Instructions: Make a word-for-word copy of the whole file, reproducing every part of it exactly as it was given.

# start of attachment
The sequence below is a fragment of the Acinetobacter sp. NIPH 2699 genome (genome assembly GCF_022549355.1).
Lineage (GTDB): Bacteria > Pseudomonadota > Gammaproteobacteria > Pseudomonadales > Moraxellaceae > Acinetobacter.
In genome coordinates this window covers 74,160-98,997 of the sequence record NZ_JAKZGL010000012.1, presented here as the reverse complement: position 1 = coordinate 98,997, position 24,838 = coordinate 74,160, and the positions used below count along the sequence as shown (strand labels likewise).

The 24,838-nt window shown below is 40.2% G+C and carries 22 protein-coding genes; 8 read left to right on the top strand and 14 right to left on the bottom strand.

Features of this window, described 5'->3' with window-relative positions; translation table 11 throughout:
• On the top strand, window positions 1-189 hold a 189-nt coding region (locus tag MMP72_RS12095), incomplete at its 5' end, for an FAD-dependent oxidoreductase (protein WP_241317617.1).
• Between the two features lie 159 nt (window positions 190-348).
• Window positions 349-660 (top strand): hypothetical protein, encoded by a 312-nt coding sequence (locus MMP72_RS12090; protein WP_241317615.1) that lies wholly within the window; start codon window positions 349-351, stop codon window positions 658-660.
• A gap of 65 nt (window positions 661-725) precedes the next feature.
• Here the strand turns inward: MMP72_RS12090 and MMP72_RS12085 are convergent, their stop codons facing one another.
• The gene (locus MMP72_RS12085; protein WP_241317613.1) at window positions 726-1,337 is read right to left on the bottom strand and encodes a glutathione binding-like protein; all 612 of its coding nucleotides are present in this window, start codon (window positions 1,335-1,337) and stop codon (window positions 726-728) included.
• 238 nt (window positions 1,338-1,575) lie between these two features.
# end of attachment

The sequence below is a fragment of the Acinetobacter sp. NIPH 2699 genome (genome assembly GCF_022549355.1).
Lineage (GTDB): Bacteria > Pseudomonadota > Gammaproteobacteria > Pseudomonadales > Moraxellaceae > Acinetobacter.
In genome coordinates this window covers 74,160-98,997 of the sequence record NZ_JAKZGL010000012.1, presented here as the reverse complement: position 1 = coordinate 98,997, position 24,838 = coordinate 74,160, and the positions used below count along the sequence as shown (strand labels likewise).

The 24,838-nt window shown below is 40.2% G+C and carries 22 protein-coding genes; 8 read left to right on the top strand and 14 right to left on the bottom strand.

Features of this window, described 5'->3' with window-relative positions; translation table 11 throughout:
• On the top strand, window positions 1-189 hold a 189-nt coding region (locus tag MMP72_RS12095), incomplete at its 5' end, for an FAD-dependent oxidoreductase (protein WP_241317617.1).
• Between the two features lie 159 nt (window positions 190-348).
• Window positions 349-660 (top strand): hypothetical protein, encoded by a 312-nt coding sequence (locus MMP72_RS12090; protein WP_241317615.1) that lies wholly within the window; start codon window positions 349-351, stop codon window positions 658-660.
• A gap of 65 nt (window positions 661-725) precedes the next feature.
• Here the strand turns inward: MMP72_RS12090 and MMP72_RS12085 are convergent, their stop codons facing one another.
• The gene (locus MMP72_RS12085; protein WP_241317613.1) at window positions 726-1,337 is read right to left on the bottom strand and encodes a glutathione binding-like protein; all 612 of its coding nucleotides are present in this window, start codon (window positions 1,335-1,337) and stop codon (window positions 726-728) included.
• 238 nt (window positions 1,338-1,575) lie between these two features.